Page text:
Tip 4: Challenge Your Charges

Armed with the information that Froedtert South was seemingly charging more than others for the bone realignment, the couple tried appealing directly to the hospital with no luck.

“The charges incurred on your date of service were both reasonable and within the range usually charged by similar healthcare providers in the area,” the hospital’s response letter read. “Moreover, your insurance company, United Healthcare Choice-Golden Rule, entered into a long-term agreement with Froedtert South knowing the charges for its various services.”

The couple sent two complaints to their insurer asking how it could allow itself to be charged such a high amount, but response letters said the claim was processed correctly.

“We expect our in-network providers to bill appropriately for their services,” UnitedHealthcare spokesperson Maria Gordon Shydlo wrote in an email to KHN. “We paid the claim under the terms of Mr. Shah’s benefit plan based on the information we received from the provider.”

Fed up, Kalsariya filed a complaint with the Illinois attorney general’s office. After going back and forth, she eventually was told her husband could apply for the hospital’s financial assistance program to reduce his bill. But Kalsariya said they didn’t need financial assistance. They could afford $3,319.05. This, she said, was about the principle of the thing — she felt they were being egregiously overcharged.

Tip 5: Request Your Medical Records

Dr. Bhavin Shah stands beside a window and is looking out with his arms crossed in front of his chest. He appears contemplative and wears a dress shirt and tie.
Dr. Bhavin Shah was left with a $3,319 medical bill after he landed in an emergency room following a skiing accident in Wisconsin. But his wife, Sunita Kalsariya, discovered he was charged for a procedure that never happened.(Bram Sable-Smith / KHN)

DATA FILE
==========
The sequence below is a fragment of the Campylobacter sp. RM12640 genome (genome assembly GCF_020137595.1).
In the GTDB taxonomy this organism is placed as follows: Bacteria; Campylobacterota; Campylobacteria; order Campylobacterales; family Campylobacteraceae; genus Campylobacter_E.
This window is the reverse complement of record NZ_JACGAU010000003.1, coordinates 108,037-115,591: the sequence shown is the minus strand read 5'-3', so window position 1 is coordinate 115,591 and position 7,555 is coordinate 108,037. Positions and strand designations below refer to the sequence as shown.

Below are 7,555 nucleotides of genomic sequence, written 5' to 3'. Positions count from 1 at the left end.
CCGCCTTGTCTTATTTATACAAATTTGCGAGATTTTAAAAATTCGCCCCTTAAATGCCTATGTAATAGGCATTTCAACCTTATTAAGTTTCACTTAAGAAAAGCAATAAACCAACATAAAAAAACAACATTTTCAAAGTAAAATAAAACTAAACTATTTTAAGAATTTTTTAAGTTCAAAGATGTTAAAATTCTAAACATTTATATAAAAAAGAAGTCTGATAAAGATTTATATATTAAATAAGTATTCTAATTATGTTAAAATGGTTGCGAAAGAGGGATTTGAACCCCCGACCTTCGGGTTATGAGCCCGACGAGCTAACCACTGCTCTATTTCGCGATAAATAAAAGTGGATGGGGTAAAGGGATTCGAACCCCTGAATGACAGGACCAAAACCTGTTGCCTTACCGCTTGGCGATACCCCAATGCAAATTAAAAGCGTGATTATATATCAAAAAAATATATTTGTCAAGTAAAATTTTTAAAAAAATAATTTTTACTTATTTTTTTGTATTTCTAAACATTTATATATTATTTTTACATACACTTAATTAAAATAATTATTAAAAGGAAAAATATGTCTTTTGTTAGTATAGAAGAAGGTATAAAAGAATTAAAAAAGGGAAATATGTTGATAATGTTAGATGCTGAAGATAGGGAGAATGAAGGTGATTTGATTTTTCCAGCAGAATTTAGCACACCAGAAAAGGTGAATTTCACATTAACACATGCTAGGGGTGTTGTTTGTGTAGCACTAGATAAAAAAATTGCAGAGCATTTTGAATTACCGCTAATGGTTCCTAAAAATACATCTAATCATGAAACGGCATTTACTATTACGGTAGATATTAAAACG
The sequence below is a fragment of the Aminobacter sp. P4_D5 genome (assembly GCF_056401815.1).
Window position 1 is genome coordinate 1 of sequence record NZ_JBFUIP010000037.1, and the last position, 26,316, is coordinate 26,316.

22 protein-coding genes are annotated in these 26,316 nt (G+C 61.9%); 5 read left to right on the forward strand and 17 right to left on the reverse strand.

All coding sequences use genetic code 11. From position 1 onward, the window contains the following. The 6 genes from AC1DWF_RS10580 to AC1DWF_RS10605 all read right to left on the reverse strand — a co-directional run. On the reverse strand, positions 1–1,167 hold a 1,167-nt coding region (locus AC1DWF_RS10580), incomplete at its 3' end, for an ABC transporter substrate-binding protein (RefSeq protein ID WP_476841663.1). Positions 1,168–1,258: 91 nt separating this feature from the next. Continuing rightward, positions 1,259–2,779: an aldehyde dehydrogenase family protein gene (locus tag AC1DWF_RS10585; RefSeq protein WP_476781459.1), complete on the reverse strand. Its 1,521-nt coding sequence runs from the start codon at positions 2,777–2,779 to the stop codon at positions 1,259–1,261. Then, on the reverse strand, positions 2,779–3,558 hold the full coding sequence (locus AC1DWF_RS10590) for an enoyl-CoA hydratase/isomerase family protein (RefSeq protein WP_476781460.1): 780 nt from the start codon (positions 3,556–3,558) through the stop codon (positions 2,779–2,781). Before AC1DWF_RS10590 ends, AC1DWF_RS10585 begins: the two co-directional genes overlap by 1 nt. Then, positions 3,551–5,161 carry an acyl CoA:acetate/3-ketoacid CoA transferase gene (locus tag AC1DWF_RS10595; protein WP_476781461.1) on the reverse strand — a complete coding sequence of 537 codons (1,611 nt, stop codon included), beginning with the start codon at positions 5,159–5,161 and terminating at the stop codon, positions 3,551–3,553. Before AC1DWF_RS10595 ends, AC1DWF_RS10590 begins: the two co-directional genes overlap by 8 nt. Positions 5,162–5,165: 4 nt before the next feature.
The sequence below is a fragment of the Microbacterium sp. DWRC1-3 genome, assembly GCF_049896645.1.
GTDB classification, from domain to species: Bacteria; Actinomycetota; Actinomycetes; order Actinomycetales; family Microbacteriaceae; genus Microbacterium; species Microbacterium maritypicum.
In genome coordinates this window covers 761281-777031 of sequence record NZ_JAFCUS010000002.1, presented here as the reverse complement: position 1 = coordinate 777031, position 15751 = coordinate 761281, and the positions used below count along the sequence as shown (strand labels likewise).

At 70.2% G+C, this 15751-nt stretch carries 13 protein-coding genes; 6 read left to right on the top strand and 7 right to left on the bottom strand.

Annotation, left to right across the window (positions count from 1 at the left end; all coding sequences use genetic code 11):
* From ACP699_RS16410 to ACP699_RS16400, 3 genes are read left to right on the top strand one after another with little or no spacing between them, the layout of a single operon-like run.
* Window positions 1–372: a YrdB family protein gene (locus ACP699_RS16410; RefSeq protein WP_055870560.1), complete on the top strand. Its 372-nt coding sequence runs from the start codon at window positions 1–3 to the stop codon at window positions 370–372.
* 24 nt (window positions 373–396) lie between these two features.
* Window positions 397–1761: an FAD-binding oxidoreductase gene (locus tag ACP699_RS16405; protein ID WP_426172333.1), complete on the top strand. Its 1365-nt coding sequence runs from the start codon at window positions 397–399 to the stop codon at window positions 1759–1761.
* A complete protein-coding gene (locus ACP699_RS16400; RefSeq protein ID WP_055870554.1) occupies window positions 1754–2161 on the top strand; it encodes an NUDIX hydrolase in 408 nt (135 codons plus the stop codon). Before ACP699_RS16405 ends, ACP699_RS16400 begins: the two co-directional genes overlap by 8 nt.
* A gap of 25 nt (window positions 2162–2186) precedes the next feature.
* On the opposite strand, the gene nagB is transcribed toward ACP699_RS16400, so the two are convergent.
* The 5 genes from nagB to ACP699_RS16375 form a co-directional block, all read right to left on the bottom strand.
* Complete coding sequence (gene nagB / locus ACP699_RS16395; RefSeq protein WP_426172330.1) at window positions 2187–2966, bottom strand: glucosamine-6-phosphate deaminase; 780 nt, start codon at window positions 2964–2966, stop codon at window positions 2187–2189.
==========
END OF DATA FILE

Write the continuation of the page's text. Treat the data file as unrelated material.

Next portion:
Getting Shah’s medical records proved to be another challenge. Kalsariya said her attempt to access the records on the hospital’s website didn’t work, so instead the couple was required to send hospital officials a form to release the records.

“They wouldn’t even accept fax or email,” Kalsariya said. “They needed it mailed, specifically, and it had to be notarized.”

It almost didn’t seem worth the hassle to them. But when a KHN reporter responded to the family’s request for help investigating Shah’s hospital bill, the couple decided to send in the form to accurately document their saga.

When the records arrived, they showed the splinting that Shah remembered but not the treatment that was driving up his bill. They appealed the bill to Froedtert South once more in May 2022, this time noting the discrepancy between the charges and the medical records.

Tip 6: Tell Collections You Are Disputing the Bill

Shah had received a letter from a debt collector, which Kalsariya said came in November 2021, over his unpaid medical bill. She asked the hospital to pull the bill from collections because the dispute was unresolved, which she said it did.

Informing a collections agency that a bill is in dispute can help protect a patient’s credit score. That wasn’t an issue with Shah’s bill from the hospital because the hospital pulled it back after Kalsariya’s call.

How It All Ended

After the couple asked the hospital about the discrepancy with the procedure, Shah received a letter from the hospital dated May 27 of this year, saying it had reviewed the records and discovered the bill was inappropriately coded: The hospital should have used the code for a splint, not a treatment. A month later, Shah got a new bill with a patient balance of $1,214.91 — $2,100 less than the original balance.

Kalsariya still thought the bill seemed high and that the hospital seemed unapologetic about charging for a procedure that was never performed.

But the couple paid the new, smaller bill, and their saga was finally over. Her advice to other patients? When you get a bill, look into it before paying.

“I know it’s time-consuming. It is really taxing on our minds to do this,” Kalsariya said. “But if everybody makes that effort, then they have to be transparent.”